Skip to main content

ICANN Proposal to Perform IANA Functions Now Posted

The Internet Corporation for Assigned Names and Numbers posted a redacted version of its 31 May 2012 proposal to provide the Internet Assigned Numbers Authority (IANA) functions. The U.S. Department of Commerce, National Telecommunications and Information Administration awarded the contract to ICANN on 2 July 2012. The contract incorporates by reference the ICANN proposal and two responses to requests for additional information.

The original proposal is organized into two volumes: Volume I includes the technical and management approaches, information on past performance and documentation demonstrating fulfillment of mandatory factors spelled out in the solicitation. Because of its size, Volume I has been saved into three separate PDFs:

Volume II [PDF, 2.98 MB] includes financial information and project funding strategy. Also posted are two responses to requests for additional information:

ICANN staff made three redactions. First, we redacted from the security section confidential information about ICANN's internal networks. Second, we redacted Appendix D "IANA Data Classification Standards" from Volume I, as it is still in draft form and proceeding through internal review. Finally, in our response to a request for additional information, we redacted the portion of the subject line of the letter that stated, "Confidential and Business Proprietary" as this statement is no longer applicable.

More Announcements
Domain Name System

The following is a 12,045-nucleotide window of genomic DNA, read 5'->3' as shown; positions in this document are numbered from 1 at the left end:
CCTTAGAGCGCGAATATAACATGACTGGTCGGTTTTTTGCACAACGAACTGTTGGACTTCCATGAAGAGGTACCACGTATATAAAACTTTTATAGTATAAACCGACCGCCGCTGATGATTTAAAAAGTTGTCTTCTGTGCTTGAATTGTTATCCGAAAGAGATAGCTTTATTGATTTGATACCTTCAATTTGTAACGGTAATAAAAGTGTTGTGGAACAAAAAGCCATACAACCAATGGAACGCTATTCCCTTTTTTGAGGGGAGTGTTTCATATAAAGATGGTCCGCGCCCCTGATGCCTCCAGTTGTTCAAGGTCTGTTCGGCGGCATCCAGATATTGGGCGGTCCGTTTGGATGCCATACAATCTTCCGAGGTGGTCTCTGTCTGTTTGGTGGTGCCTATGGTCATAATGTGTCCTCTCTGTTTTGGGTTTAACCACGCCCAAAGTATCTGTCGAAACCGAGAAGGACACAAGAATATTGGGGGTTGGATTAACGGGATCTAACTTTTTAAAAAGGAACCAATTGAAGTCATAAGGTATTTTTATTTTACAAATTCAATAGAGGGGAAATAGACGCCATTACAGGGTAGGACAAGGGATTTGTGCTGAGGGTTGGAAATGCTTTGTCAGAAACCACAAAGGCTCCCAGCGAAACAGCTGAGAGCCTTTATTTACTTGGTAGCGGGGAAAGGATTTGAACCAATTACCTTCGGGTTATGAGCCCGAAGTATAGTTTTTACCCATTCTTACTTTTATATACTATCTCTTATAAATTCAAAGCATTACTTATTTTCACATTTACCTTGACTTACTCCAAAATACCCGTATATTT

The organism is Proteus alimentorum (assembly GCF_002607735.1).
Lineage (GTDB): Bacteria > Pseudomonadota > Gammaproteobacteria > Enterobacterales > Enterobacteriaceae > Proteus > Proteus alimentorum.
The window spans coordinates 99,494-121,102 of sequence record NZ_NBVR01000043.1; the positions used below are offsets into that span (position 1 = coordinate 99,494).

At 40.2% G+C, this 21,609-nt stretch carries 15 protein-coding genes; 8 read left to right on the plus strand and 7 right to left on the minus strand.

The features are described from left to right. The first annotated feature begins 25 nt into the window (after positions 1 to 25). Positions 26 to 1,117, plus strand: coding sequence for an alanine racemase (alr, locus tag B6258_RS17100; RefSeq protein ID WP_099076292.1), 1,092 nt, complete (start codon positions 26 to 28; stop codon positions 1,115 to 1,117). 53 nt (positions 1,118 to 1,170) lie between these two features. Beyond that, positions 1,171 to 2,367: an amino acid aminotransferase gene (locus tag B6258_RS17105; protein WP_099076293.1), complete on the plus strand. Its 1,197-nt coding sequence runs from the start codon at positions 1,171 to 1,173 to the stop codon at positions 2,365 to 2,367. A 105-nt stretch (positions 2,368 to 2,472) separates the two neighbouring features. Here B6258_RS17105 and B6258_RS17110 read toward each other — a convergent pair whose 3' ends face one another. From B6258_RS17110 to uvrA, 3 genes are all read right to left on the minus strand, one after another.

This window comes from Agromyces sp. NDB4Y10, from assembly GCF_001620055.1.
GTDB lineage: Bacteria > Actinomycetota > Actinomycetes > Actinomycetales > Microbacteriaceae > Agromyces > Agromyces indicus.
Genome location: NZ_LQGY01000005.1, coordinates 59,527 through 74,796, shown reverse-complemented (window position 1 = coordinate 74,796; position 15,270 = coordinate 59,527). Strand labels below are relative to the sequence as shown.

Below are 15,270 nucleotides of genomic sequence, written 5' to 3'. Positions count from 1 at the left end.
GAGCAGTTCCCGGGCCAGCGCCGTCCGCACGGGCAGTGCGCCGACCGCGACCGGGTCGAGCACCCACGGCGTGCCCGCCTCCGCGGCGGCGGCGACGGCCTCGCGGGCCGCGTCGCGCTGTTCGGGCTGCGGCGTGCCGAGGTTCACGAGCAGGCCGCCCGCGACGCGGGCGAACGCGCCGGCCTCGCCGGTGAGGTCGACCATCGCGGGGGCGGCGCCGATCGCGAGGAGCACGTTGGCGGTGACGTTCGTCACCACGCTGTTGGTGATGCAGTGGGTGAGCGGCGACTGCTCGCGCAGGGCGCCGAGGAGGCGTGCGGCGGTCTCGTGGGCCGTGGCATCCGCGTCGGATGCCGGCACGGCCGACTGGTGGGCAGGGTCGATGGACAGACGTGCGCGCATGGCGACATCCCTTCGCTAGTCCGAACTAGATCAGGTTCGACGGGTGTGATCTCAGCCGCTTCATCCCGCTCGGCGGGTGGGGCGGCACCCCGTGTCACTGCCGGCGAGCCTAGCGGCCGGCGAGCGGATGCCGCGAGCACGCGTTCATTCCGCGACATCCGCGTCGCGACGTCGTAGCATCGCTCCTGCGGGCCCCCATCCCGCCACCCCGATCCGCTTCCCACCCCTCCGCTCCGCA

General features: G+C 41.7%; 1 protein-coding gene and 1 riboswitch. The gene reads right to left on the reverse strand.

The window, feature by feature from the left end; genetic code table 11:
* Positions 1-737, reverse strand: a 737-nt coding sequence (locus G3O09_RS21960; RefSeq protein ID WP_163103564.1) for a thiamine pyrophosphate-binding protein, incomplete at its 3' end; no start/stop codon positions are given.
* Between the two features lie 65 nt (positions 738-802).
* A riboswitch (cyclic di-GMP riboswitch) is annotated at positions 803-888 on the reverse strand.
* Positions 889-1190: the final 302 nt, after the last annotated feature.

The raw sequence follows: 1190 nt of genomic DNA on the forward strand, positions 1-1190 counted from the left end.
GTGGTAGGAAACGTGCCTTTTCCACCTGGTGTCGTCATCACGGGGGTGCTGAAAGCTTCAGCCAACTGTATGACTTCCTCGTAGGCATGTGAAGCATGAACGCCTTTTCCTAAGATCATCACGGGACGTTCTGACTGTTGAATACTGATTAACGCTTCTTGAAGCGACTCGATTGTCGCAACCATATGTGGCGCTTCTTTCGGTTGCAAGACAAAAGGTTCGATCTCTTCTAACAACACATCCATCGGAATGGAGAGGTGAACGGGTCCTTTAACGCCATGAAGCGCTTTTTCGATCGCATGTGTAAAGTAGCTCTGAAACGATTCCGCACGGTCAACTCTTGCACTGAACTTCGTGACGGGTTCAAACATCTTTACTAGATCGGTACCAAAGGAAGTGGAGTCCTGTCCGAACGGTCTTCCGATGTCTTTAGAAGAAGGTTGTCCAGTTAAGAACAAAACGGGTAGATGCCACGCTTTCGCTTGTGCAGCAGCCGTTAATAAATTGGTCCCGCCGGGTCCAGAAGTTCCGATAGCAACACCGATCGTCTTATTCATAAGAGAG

Internationalized Domain Name ,IDN,"IDNs are domain names that include characters used in the local representation of languages that are not written with the twenty-six letters of the basic Latin alphabet ""a-z"". An IDN can contain Latin letters with diacritical marks, as required by many European languages, or may consist of characters from non-Latin scripts such as Arabic or Chinese. Many languages also use other types of digits than the European ""0-9"". The basic Latin alphabet together with the European-Arabic digits are, for the purpose of domain names, termed ""ASCII characters"" (ASCII = American Standard Code for Information Interchange). These are also included in the broader range of ""Unicode characters"" that provides the basis for IDNs. The ""hostname rule"" requires that all domain names of the type under consideration here are stored in the DNS using only the ASCII characters listed above, with the one further addition of the hyphen ""-"". The Unicode form of an IDN therefore requires special encoding before it is entered into the DNS. The following terminology is used when distinguishing between these forms: A domain name consists of a series of ""labels"" (separated by ""dots""). The ASCII form of an IDN label is termed an ""A-label"". All operations defined in the DNS protocol use A-labels exclusively. The Unicode form, which a user expects to be displayed, is termed a ""U-label"". The difference may be illustrated with the Hindi word for ""test"" — परीका — appearing here as a U-label would (in the Devanagari script). A special form of ""ASCII compatible encoding"" (abbreviated ACE) is applied to this to produce the corresponding A-label: xn--11b5bs1di. A domain name that only includes ASCII letters, digits, and hyphens is termed an ""LDH label"". Although the definitions of A-labels and LDH-labels overlap, a name consisting exclusively of LDH labels, such as"""" is not an IDN."